Causes of Cancer

Causes of Cancer

Cancer is caused by agents called carcinogens. Carcinogens cause cancer by damaging DNA which can no longer code for the important regulatory functions of the cell cycle. Some viruses can also increase the likelihood of getting certain types of cancer. Human papillomavirus (HPV), the disease that causes genital warts, can increase a woman’s risk of cervical cancer, and infection with hepatitis B or C increases the risk of liver cancer.

In addition, some people are born with genetic mutations that they have inherited from their parents that increase their chances of getting cancer. However a genetic predisposition to cancer does not mean that you will get cancer. If you have a family history of cancer it simply means it is more important for you to limit your exposure to carcinogens. Examples of some carcinogens include:

  • cigarette smoke
  • radiation
  • x-rays
  • UV light
  • food additives
  • several dangerous chemicals


Carcinogens can cause a DNA mutation that occurs in one of several genes that normally function to control growth. E.g the BRCA1, or “Breast Cancer Gene”. The BRCA1 gene normally functions to suppress tumour formation; but if a genetic mutation occurs it does not work properly, and tumour formation can begin. Mutations in this gene does not mean that a person will develop breast cancer, but they have an increased risk for breast cancer.


Image credit: Public domain

Beliefs and Attitudes Concerning Cancer

There are some common misconceptions about cancer

  • It is people’s fault if they get cancer: although there are ways to try and decrease your risk of getting cancer, it is not always possible. Cancer is caused by random mutations in DNA, and sometimes people get cancer purely by chance.
  • Cancer is a death sentence: sometimes when the cancer is very advanced there is not much to be done to save a person, but there are many cancers that respond well to treatment when detected early. Depending on the type and the stage of the cancer, people can survive cancer and go on to live healthy happy lives.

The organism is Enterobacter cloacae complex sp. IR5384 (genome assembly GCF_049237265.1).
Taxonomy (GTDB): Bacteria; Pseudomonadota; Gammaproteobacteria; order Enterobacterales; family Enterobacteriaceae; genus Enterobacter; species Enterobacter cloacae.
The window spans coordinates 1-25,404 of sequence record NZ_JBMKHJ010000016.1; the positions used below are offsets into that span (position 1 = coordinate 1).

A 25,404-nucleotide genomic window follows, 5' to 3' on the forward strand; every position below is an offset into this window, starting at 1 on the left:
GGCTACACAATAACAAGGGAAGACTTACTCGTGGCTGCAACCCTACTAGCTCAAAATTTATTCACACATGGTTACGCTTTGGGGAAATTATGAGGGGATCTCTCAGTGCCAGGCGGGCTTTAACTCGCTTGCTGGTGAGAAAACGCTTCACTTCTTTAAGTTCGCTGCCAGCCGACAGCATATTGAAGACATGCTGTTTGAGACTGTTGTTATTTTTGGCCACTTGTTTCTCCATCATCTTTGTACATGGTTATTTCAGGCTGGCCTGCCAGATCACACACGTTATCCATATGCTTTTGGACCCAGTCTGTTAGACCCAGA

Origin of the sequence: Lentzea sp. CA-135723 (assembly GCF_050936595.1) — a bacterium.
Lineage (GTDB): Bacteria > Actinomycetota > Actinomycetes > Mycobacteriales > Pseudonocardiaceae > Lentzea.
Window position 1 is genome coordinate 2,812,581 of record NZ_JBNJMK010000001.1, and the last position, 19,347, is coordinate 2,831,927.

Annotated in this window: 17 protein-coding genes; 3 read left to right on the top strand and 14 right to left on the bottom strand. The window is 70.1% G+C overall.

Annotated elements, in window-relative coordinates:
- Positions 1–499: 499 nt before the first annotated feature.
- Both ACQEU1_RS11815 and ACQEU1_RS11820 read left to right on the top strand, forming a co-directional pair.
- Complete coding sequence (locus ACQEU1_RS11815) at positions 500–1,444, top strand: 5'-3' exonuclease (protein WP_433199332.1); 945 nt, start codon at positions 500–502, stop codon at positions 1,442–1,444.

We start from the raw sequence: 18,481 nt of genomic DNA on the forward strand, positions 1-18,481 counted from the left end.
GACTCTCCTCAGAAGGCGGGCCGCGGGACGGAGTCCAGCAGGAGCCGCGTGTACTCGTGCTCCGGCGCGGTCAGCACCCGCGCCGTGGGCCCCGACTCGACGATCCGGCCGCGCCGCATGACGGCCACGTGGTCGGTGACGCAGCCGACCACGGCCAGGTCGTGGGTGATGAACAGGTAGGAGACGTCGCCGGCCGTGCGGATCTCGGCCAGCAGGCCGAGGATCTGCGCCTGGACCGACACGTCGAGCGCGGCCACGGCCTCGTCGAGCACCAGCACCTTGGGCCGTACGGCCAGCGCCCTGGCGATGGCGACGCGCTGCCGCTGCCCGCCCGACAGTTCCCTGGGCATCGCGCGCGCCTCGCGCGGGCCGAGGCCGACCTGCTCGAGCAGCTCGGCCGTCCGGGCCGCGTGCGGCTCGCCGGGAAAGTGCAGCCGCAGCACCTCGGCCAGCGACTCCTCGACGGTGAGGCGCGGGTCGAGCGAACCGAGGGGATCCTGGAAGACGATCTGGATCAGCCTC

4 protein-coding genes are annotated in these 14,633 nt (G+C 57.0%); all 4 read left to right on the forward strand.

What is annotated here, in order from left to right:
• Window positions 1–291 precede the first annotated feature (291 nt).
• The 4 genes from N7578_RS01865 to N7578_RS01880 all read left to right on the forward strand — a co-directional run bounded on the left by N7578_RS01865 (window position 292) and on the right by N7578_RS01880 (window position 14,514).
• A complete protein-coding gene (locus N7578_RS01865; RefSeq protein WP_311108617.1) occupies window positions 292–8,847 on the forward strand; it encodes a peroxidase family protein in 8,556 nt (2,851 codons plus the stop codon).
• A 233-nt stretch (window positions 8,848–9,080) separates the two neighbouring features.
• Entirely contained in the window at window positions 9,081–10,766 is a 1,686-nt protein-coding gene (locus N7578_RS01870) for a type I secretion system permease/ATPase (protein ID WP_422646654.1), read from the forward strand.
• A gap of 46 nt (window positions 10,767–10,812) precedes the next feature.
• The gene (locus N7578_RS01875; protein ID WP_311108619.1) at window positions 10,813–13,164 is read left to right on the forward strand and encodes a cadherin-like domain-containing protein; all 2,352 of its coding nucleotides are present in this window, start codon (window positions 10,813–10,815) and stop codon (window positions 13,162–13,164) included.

• If someone in your family has cancer you might get it too: although there are some cancers that are more common in certain families due to an inherited genetic mutation, a family history of cancer does not mean than you will also get cancer. However, if a certain type of cancer runs in your family it is good to see a doctor for regular screenings.
  • Cancer is contagious and you can catch it from others: cancer cannot be spread from one person to another.
  • A positive attitude can cure cancer: there is plenty of evidence that a positive attitude can help a person with cancer feel better and stay healthier for longer, however it is not the only factor that determines whether someone will recover or not.
  • Only old people get cancer: although cancer is more common in older people, children and babies can also get cancer. Leukaemia is a common childhood cancer.
  • Only females get breast cancer: although breast cancer is more common in females, males can also get breast cancer.
  • Only pale people get skin cancer: although skin cancer is more common in people with light skin (melanin, the pigment that makes your skin dark is also protective), people with dark skin can also get skin cancer.

Video: How does cancer spread through the body?

Cancer usually begins with one tumor in a specific area of the body. But if the tumor is not removed, cancer has the ability to spread to nearby organs as well as places far away from the origin, like the brain. How does cancer move to these new areas and why are some organs more likely to get infected than others? Ivan Seah Yu Jun explains the three common routes of metastasis in the TED-Ed video below.

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